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Florida man 1st with Down syndrome to finish Ironman triathlon
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Florida man 1st with Down syndrome to finish Ironman triathlon

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PANAMA CITY BEACH, Fla. — Shortly before midnight Sunday, when Chris Nikic ran down the finishing chute of the Ironman Florida triathlon, the 21-year-old made history.

He became the first athlete with Down syndrome to claim the title of Ironman, completing the 2.4-mile swim, 112-mile bike ride and 26.2-mile run in 16 hours, 46 minutes and nine seconds.

Chris Nikic

Chris Nikic did some shorter triathlons to prepare for the Ironman, which he completed over the weekend.

Nikic signed up for a new triathlon program with Special Olympics Florida in 2018. After a training session, those who successfully completed a 1-kilometer swim in Orlando lake could sign their names on a wall. Nikic eagerly wrote "Chris world champ."

His father Nik Nikic said that led to a talk about doing triathlons and, eventually, an Ironman.

"I realized, 'Why not? Why can't he do an Ironman?'" Nik said. "So I gave him a piece of paper ... and I said, 'Why don't you write down your dreams? Tell me what you want out of your life.'"

Become a homeowner, buy a car, marry a pretty blonde like his mom and complete an Ironman, he wrote.

His father said it's been extremely helpful for Nikic to work toward specific goals, and he has repeated them daily over the last two years as he accomplishes them. It's been especially gratifying to prove doctors and naysayers wrong.

The Orlando Sentinel reported Nikic had his first surgery to repair two holes in his heart at 5 months old and attended seven schools from kindergarten to fifth grade, when his parents finally found a small private school that could better accommodate him.

But he persevered, swimming in the family pool as a child, and at 16 competed in a spring triathlon.

Nikic lost two years of training due to repeated surgeries to reconstruct his ear canals. When started again, he could barely swim a single lap or run 100 yards without stopping.

"The doctors and experts said I couldn't do anything," he said. "So I said, 'Doctor! Experts! You need to stop doing this to me. You're wrong!'"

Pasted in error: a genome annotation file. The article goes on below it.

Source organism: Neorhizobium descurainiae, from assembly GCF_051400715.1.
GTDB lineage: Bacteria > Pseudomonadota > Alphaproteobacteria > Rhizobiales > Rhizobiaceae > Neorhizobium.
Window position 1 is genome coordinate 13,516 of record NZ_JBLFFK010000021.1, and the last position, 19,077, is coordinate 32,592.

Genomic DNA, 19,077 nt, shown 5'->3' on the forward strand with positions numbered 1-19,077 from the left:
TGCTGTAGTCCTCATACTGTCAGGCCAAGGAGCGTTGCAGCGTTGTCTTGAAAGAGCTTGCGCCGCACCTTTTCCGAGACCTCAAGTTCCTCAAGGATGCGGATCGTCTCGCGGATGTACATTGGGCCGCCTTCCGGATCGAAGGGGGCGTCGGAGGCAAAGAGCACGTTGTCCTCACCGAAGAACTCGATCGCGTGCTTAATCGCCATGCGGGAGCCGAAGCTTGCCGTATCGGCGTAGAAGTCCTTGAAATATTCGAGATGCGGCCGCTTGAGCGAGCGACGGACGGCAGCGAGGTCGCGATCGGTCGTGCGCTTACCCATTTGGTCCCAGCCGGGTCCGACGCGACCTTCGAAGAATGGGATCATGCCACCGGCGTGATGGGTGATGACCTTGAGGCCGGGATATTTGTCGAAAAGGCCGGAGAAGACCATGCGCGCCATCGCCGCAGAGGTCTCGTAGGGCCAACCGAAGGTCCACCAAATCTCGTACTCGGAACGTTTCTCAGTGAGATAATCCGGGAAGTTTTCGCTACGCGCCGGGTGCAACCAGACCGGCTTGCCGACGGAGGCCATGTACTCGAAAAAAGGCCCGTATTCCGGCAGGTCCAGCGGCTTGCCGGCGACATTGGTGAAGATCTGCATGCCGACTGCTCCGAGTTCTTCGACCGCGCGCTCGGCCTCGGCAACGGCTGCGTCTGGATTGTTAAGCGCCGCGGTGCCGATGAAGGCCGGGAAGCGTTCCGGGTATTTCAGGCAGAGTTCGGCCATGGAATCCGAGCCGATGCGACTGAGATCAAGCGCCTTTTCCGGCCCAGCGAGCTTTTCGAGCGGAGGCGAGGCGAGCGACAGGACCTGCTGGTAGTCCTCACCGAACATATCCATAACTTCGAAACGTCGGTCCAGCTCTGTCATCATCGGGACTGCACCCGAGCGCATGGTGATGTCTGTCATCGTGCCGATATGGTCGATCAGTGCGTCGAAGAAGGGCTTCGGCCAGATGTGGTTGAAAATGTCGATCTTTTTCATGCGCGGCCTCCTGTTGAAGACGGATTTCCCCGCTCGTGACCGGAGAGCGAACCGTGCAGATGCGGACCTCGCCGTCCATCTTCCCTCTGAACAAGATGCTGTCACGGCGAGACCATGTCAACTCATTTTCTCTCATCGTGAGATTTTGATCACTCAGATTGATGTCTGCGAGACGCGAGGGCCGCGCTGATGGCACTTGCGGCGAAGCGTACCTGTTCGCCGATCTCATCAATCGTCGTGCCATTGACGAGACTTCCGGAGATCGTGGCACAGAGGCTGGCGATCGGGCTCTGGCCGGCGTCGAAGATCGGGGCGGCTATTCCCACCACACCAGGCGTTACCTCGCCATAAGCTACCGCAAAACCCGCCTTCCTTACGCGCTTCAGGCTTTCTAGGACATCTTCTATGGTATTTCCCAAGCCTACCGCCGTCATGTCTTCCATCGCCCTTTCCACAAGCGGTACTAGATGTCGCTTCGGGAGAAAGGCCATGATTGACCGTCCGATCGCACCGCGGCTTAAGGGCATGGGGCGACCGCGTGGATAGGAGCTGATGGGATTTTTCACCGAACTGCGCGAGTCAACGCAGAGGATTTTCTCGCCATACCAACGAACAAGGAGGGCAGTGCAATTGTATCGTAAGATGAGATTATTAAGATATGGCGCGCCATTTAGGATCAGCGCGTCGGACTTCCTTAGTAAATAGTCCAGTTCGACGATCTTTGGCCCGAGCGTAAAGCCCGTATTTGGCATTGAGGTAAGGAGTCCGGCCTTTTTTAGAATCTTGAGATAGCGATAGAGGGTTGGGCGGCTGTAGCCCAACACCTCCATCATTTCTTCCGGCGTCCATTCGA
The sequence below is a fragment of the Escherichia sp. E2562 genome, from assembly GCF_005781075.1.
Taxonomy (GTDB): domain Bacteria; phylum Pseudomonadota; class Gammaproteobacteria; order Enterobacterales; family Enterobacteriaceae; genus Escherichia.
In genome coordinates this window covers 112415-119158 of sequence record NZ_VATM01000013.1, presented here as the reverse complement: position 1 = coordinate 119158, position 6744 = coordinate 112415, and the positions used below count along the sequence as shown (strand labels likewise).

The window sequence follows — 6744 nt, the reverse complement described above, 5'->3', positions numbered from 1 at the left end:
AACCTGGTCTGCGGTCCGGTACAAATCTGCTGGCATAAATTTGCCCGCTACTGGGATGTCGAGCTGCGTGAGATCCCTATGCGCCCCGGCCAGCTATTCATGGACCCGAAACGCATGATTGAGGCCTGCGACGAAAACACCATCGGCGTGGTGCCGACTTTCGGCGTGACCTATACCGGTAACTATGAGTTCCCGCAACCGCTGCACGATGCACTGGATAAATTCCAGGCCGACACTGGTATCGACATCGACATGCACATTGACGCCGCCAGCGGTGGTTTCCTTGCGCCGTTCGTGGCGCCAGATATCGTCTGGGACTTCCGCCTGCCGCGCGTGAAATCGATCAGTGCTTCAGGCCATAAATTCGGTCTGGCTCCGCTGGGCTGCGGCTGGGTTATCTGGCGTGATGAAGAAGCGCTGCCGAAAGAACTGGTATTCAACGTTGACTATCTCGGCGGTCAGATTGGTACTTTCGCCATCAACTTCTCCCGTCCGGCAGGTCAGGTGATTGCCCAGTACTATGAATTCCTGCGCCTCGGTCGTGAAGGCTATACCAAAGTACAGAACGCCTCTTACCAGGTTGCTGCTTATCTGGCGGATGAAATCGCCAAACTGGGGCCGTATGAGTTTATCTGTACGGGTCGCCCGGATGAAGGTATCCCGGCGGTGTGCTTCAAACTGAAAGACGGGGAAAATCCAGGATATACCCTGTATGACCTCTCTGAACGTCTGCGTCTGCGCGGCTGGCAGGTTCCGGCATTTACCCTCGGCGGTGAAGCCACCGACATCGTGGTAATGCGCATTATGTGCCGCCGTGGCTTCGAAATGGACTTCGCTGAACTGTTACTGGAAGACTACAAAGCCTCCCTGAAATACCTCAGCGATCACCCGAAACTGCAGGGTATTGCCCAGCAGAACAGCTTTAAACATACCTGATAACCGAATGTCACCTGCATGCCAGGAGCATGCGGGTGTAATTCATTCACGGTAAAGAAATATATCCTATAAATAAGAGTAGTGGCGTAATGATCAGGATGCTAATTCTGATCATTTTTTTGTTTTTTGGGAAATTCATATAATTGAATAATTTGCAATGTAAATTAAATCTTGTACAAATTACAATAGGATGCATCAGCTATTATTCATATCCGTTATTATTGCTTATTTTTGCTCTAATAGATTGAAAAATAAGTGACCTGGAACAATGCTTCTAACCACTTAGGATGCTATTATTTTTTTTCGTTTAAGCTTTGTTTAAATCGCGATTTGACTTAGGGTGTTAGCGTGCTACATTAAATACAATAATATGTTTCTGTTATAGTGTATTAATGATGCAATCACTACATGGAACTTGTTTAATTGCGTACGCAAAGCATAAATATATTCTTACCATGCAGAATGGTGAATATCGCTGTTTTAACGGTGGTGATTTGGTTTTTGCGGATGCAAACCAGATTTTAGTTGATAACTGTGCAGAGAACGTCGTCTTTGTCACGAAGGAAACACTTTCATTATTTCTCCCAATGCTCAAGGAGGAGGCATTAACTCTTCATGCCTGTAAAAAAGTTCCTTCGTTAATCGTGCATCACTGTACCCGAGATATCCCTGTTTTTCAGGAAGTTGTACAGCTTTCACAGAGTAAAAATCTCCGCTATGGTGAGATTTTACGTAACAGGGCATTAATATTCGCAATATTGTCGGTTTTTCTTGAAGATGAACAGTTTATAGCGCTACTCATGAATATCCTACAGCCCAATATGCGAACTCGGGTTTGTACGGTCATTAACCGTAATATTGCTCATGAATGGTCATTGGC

It's been an arduous, disciplined journey leading up to Saturday's race, filled with gratifying milestones. He trained six days a week with friends.

Nikic also graduated from high school this year with a modified degree, is taking more classes to get his full diploma and has given dozens of motivational speeches.

He's a quick learner and never gives up. In the beginning, his struggled on the bike, but quickly became so proficient that he outpaced his first coach.

The Special Olympics connected him with veteran Ironman competitor Dan Grieb, who helped coach him along the way. Race officials required Nikic to be tethered to Grieb in the ocean on Saturday for safety reasons. Grieb also rode behind Nikic on the bike course and stayed near him on the run. But it wasn't to pull or propel him forward in any way. Nikic did all the work on his own.

"Because this is a first for us, we had to work out some logistics," said Beth Atnip, Ironman's vice president of global operations. "But I've met Chris, and he is so impressive. His heart is so big. And I think this will open doors for a lot of other folks who maybe just thought it was impossible."

On Saturday, Nikic had 17 hours to complete the race. When COVID cancelled the half-Ironman he planned to do in May, his coach created their own race. Nikic finished in 8 hours, 25 minutes.

Doctors said he'd never do anything more than tie his own shoes, his father said. But he noted, the friendships with his training buddies has been an even bigger blessing than his physical accomplishments.

"The greatest gift that Chris has gotten in all this is the gift of belonging."

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Yes, you can wear a mask while exercising. Here are three options courtesy of Megan Burbank of the Seattle Times:

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